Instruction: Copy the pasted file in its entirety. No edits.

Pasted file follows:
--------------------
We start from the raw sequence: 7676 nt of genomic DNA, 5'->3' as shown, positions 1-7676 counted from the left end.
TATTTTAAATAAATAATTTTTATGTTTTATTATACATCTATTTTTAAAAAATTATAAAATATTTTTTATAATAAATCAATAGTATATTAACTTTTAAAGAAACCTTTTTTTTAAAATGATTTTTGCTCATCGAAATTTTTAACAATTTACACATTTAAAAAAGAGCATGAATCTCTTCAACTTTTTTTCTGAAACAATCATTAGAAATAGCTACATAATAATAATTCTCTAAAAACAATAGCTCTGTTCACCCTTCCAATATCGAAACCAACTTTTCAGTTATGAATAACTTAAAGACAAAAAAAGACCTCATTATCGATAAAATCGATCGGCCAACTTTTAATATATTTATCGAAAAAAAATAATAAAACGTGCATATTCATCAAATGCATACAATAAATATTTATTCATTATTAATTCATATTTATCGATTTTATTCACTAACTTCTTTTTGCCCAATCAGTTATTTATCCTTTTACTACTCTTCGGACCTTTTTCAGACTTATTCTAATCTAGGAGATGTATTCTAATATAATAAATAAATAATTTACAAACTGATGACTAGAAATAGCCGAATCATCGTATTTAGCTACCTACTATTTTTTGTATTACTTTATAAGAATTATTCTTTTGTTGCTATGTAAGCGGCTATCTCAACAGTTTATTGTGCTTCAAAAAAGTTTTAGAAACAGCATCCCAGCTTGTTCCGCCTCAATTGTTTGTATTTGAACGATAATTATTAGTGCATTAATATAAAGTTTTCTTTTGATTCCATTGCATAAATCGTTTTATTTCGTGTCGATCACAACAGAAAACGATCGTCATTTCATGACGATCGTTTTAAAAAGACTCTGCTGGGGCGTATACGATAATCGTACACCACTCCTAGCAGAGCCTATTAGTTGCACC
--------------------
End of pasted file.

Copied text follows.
We start from the raw sequence: 7676 nt of genomic DNA, 5'->3' as shown, positions 1-7676 counted from the left end.
TATTTTAAATAAATAATTTTTATGTTTTATTATACATCTATTTTTAAAAAATTATAAAATATTTTTTATAATAAATCAATAGTATATTAACTTTTAAAGAAACCTTTTTTTTAAAATGATTTTTGCTCATCGAAATTTTTAACAATTTACACATTTAAAAAAGAGCATGAATCTCTTCAACTTTTTTTCTGAAACAATCATTAGAAATAGCTACATAATAATAATTCTCTAAAAACAATAGCTCTGTTCACCCTTCCAATATCGAAACCAACTTTTCAGTTATGAATAACTTAAAGACAAAAAAAGACCTCATTATCGATAAAATCGATCGGCCAACTTTTAATATATTTATCGAAAAAAAATAATAAAACGTGCATATTCATCAAATGCATACAATAAATATTTATTCATTATTAATTCATATTTATCGATTTTATTCACTAACTTCTTTTTGCCCAATCAGTTATTTATCCTTTTACTACTCTTCGGACCTTTTTCAGACTTATTCTAATCTAGGAGATGTATTCTAATATAATAAATAAATAATTTACAAACTGATGACTAGAAATAGCCGAATCATCGTATTTAGCTACCTACTATTTTTTGTATTACTTTATAAGAATTATTCTTTTGTTGCTATGTAAGCGGCTATCTCAACAGTTTATTGTGCTTCAAAAAAGTTTTAGAAACAGCATCCCAGCTTGTTCCGCCTCAATTGTTTGTATTTGAACGATAATTATTAGTGCATTAATATAAAGTTTTCTTTTGATTCCATTGCATAAATCGTTTTATTTCGTGTCGATCACAACAGAAAACGATCGTCATTTCATGACGATCGTTTTAAAAAGACTCTGCTGGGGCGTATACGATAATCGTACACCACTCCTAGCAGAGCCTATTAGTTGCACC